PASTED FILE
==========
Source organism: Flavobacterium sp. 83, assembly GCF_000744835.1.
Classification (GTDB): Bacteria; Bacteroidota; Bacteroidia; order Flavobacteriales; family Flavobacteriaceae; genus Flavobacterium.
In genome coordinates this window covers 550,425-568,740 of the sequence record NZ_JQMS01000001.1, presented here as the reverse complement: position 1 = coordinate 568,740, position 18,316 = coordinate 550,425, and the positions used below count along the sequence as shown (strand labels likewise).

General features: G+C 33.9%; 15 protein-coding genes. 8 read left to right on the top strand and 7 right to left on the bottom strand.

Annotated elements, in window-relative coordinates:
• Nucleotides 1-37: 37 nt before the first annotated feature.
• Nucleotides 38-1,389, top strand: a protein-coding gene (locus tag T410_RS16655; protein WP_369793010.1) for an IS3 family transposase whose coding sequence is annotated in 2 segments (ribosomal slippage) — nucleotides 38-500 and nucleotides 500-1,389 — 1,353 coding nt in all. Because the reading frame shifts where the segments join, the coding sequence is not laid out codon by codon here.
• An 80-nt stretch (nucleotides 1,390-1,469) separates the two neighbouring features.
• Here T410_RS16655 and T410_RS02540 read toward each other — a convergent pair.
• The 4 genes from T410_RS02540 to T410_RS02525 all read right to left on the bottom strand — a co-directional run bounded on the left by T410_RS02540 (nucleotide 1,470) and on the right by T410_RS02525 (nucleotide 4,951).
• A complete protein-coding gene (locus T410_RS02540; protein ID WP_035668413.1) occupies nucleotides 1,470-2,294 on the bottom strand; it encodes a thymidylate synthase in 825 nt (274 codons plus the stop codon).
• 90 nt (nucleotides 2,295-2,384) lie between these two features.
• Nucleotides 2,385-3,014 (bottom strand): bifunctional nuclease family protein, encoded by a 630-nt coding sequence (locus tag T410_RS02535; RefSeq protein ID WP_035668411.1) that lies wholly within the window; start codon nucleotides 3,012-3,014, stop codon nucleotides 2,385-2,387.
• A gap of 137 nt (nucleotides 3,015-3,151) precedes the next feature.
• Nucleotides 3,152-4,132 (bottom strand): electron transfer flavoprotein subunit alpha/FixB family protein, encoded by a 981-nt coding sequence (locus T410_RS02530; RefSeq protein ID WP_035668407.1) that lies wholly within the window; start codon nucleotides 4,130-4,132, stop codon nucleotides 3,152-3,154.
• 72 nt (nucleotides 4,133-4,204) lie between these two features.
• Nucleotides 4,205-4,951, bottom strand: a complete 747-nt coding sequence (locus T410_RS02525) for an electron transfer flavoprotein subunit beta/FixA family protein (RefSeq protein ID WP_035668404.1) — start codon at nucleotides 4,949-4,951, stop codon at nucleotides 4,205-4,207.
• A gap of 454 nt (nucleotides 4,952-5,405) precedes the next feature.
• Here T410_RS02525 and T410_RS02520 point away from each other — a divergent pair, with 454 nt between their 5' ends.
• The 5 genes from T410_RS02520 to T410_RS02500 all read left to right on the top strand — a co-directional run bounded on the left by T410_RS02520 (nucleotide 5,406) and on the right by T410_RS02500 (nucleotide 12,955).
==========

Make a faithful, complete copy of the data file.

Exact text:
Source organism: Flavobacterium sp. 83, assembly GCF_000744835.1.
Classification (GTDB): Bacteria; Bacteroidota; Bacteroidia; order Flavobacteriales; family Flavobacteriaceae; genus Flavobacterium.
In genome coordinates this window covers 550,425-568,740 of the sequence record NZ_JQMS01000001.1, presented here as the reverse complement: position 1 = coordinate 568,740, position 18,316 = coordinate 550,425, and the positions used below count along the sequence as shown (strand labels likewise).

General features: G+C 33.9%; 15 protein-coding genes. 8 read left to right on the top strand and 7 right to left on the bottom strand.

Annotated elements, in window-relative coordinates:
• Nucleotides 1-37: 37 nt before the first annotated feature.
• Nucleotides 38-1,389, top strand: a protein-coding gene (locus tag T410_RS16655; protein WP_369793010.1) for an IS3 family transposase whose coding sequence is annotated in 2 segments (ribosomal slippage) — nucleotides 38-500 and nucleotides 500-1,389 — 1,353 coding nt in all. Because the reading frame shifts where the segments join, the coding sequence is not laid out codon by codon here.
• An 80-nt stretch (nucleotides 1,390-1,469) separates the two neighbouring features.
• Here T410_RS16655 and T410_RS02540 read toward each other — a convergent pair.
• The 4 genes from T410_RS02540 to T410_RS02525 all read right to left on the bottom strand — a co-directional run bounded on the left by T410_RS02540 (nucleotide 1,470) and on the right by T410_RS02525 (nucleotide 4,951).
• A complete protein-coding gene (locus T410_RS02540; protein ID WP_035668413.1) occupies nucleotides 1,470-2,294 on the bottom strand; it encodes a thymidylate synthase in 825 nt (274 codons plus the stop codon).
• 90 nt (nucleotides 2,295-2,384) lie between these two features.
• Nucleotides 2,385-3,014 (bottom strand): bifunctional nuclease family protein, encoded by a 630-nt coding sequence (locus tag T410_RS02535; RefSeq protein ID WP_035668411.1) that lies wholly within the window; start codon nucleotides 3,012-3,014, stop codon nucleotides 2,385-2,387.
• A gap of 137 nt (nucleotides 3,015-3,151) precedes the next feature.
• Nucleotides 3,152-4,132 (bottom strand): electron transfer flavoprotein subunit alpha/FixB family protein, encoded by a 981-nt coding sequence (locus T410_RS02530; RefSeq protein ID WP_035668407.1) that lies wholly within the window; start codon nucleotides 4,130-4,132, stop codon nucleotides 3,152-3,154.
• 72 nt (nucleotides 4,133-4,204) lie between these two features.
• Nucleotides 4,205-4,951, bottom strand: a complete 747-nt coding sequence (locus T410_RS02525) for an electron transfer flavoprotein subunit beta/FixA family protein (RefSeq protein ID WP_035668404.1) — start codon at nucleotides 4,949-4,951, stop codon at nucleotides 4,205-4,207.
• A gap of 454 nt (nucleotides 4,952-5,405) precedes the next feature.
• Here T410_RS02525 and T410_RS02520 point away from each other — a divergent pair, with 454 nt between their 5' ends.
• The 5 genes from T410_RS02520 to T410_RS02500 all read left to right on the top strand — a co-directional run bounded on the left by T410_RS02520 (nucleotide 5,406) and on the right by T410_RS02500 (nucleotide 12,955).